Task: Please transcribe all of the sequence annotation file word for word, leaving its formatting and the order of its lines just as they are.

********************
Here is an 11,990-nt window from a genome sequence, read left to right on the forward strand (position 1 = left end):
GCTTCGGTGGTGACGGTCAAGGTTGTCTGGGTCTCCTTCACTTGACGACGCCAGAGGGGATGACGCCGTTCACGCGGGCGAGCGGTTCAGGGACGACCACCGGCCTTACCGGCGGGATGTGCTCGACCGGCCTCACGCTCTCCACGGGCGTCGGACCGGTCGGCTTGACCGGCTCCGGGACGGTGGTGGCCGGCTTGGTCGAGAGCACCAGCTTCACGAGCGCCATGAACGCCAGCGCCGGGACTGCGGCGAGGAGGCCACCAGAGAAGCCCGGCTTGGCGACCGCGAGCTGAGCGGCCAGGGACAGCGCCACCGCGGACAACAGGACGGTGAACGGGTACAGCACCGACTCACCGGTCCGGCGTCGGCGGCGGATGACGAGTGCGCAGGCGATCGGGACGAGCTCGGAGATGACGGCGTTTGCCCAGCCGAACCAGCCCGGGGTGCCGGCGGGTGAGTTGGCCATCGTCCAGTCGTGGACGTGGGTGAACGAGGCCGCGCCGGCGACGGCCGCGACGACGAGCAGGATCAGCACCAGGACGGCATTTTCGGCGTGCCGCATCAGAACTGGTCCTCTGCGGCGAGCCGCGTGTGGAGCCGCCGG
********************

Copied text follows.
Here is an 11,990-nt window from a genome sequence, read left to right on the forward strand (position 1 = left end):
GCTTCGGTGGTGACGGTCAAGGTTGTCTGGGTCTCCTTCACTTGACGACGCCAGAGGGGATGACGCCGTTCACGCGGGCGAGCGGTTCAGGGACGACCACCGGCCTTACCGGCGGGATGTGCTCGACCGGCCTCACGCTCTCCACGGGCGTCGGACCGGTCGGCTTGACCGGCTCCGGGACGGTGGTGGCCGGCTTGGTCGAGAGCACCAGCTTCACGAGCGCCATGAACGCCAGCGCCGGGACTGCGGCGAGGAGGCCACCAGAGAAGCCCGGCTTGGCGACCGCGAGCTGAGCGGCCAGGGACAGCGCCACCGCGGACAACAGGACGGTGAACGGGTACAGCACCGACTCACCGGTCCGGCGTCGGCGGCGGATGACGAGTGCGCAGGCGATCGGGACGAGCTCGGAGATGACGGCGTTTGCCCAGCCGAACCAGCCCGGGGTGCCGGCGGGTGAGTTGGCCATCGTCCAGTCGTGGACGTGGGTGAACGAGGCCGCGCCGGCGACGGCCGCGACGACGAGCAGGATCAGCACCAGGACGGCATTTTCGGCGTGCCGCATCAGAACTGGTCCTCTGCGGCGAGCCGCGTGTGGAGCCGCCGG